Wednesday, December 20, 2006

It Would Have Been a Much Shorter Post if I had Asked "Where Did They Go Right?"

I was going to do a bunch of mini-reviews, but have found that I have just too much to say about The Wicker Man, so we'll just have a lengthy rant about that instead.

Warning: spoilers about both this and the original version abound below, so if you want to go into either one with even a modicum of surprise waiting for you, best to skip this for now.

So, the biggest question that has to be asked about this laughable remake of the cult classic about a police officer who hunts for a missing girl among a secluded island community of pagans is this: where did they go wrong?

Man, where to start?


(1) The Protagonist: Early on it became obvious that Officer Edward Malus (Nicholas Cage) was going to be a totally different sort of character than the original film's Sgt. Neil Howie (Edward Woodward), with Howie being a devout, humorless Christian, and Malus being a worldly, wisecracking smartass. On the one hand, I can appreciate the desire to change the characterization to set the two films apart, and in the end it turns out that the different characterization has more of an impact on the over all plot than you might think. Plus, they at least had the good decency to change the character name to solidify the break. But on the other hand, it was Howie's religious and moral outrage over the prevalence of paganism in this community that propelled the original, and removing that motivation definitely affected the film, mostly in a negative way. This was most evident during those sequences when they obviously cribbed Cage's dialogue directly from the original; anytime Malus would go from mocking the locals to stridently attacking their moral fiber, the cognitive dissonance would throw me right out of the film. When Sgt. Howie venomously called the room full of school girls a bunch of liars in the original, there was some weight behind it because it was obvious that this man held the Ten Commandments in high esteem and couldn’t even begin to fathom what would motivate these school girls to act in such a way; when Malus does the same thing, it does little other than elicit laughter over how idiotic the words sound coming out of his mouth.

(2) The Motivation: Both versions revolve around a cop obsessively searching for a little girl while an entire community stonewalls him, and in both films it’s all part of an elaborate ritual that culminates in the specially selected police officer's death. However, the reasons for the obsession, as well as the reasons for the cop's selection, are different in each. In the original, Howie searches for the girl for no other reason than that's the kind of man he is – a dogged, faithful upholder of law and order and morality, and it's that very nature that lends to him being selected, since it also resulted in him being a virgin. In the remake, Malus searches because (a) he let another girl die (more on that in a second) and (b) he's asked by an old girlfriend, who later reveals that (c) the missing girl is his daughter. So much for that whole "virgin" thing this time around, eh? In fact, it turns out that it's his fathering of the child that has marked him for death, since their sacrifice had to be "linked by blood." So, Howie: killed for his virginity; Malus: killed for his lack of it. In this case, it's probably more a matter of preference than anything else, but I hated the intrusion of the "jilted lover and lovechild" motif into the plot. Yes, it may have made the connection between Malus and the island more tangible than in the original, but it also made all the scenes where Willow is begging him for help but not giving him any information more ludicrous.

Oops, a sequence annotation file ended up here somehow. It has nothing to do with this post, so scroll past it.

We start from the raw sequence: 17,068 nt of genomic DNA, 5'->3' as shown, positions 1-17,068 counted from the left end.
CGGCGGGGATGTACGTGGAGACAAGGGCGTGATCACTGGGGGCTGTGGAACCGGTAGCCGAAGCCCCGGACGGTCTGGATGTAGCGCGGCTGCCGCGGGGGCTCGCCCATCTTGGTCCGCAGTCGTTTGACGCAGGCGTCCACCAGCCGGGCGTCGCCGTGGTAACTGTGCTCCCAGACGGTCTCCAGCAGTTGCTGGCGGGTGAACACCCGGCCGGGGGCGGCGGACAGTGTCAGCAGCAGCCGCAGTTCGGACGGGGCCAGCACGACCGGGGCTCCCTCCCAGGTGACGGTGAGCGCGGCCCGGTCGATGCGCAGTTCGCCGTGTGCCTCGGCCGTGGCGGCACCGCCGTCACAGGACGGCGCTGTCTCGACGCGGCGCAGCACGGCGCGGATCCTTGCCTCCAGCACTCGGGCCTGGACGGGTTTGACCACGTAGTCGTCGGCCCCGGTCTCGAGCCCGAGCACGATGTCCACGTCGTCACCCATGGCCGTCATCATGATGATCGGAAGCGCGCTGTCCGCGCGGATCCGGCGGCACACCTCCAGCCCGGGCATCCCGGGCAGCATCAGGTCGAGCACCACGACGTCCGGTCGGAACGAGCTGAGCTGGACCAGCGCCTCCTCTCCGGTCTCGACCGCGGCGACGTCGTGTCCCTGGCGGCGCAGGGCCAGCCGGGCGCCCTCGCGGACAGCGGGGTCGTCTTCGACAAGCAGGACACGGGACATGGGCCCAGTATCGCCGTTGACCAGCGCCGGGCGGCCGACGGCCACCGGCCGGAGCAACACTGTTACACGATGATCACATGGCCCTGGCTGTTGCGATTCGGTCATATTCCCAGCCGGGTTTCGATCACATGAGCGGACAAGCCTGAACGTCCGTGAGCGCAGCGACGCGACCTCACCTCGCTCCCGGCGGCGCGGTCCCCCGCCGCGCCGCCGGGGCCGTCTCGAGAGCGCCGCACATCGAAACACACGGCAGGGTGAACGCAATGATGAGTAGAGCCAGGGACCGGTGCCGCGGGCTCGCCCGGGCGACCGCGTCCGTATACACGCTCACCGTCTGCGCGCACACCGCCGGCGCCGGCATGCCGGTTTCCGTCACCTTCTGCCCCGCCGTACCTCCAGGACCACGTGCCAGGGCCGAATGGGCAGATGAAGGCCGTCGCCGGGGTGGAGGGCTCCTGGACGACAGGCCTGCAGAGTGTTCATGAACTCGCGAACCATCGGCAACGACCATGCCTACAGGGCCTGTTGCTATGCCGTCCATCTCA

(3) The Car Crash: As pretty much anyone who saw the trailer for the remake knows, early on in the film Malus fails to save a mother and daughter from getting killed in a car wreck, and yet their bodies are never found. The film intimates that the whole car wreck was orchestrated to prepare Malus for the ritual, but never logically establishes how this was possible; you just get the reveal of them at the island during the end and are supposed to think "A-ha! It was all a plot!" with the hope being that you never stop to question "Wait, how did they rig it so that the semi would come and smash into them at just the right moment? And how did they escape from the burning, exploding car? And was any of this really necessary, since we already had the former lover/missing lovechild motivator to play on?" Senseless contrivance with little payoff.

(4) The Tavern Keeper: Don’t get me wrong: Diane Delano is a great comedic actress, and many times she was even able to add some pathos and dramatic weight to these roles, such as Bobbie Glass on Popular. But, great as she is, her acting style was totally incompatible with this film. Totally. There was not a single scene in which I bought her as a member of the island community, and that just made me sad. Horrible miscasting, and Delano deserves better. I'm sure this only bothered me and nobody else, but it bothered me quite a bit.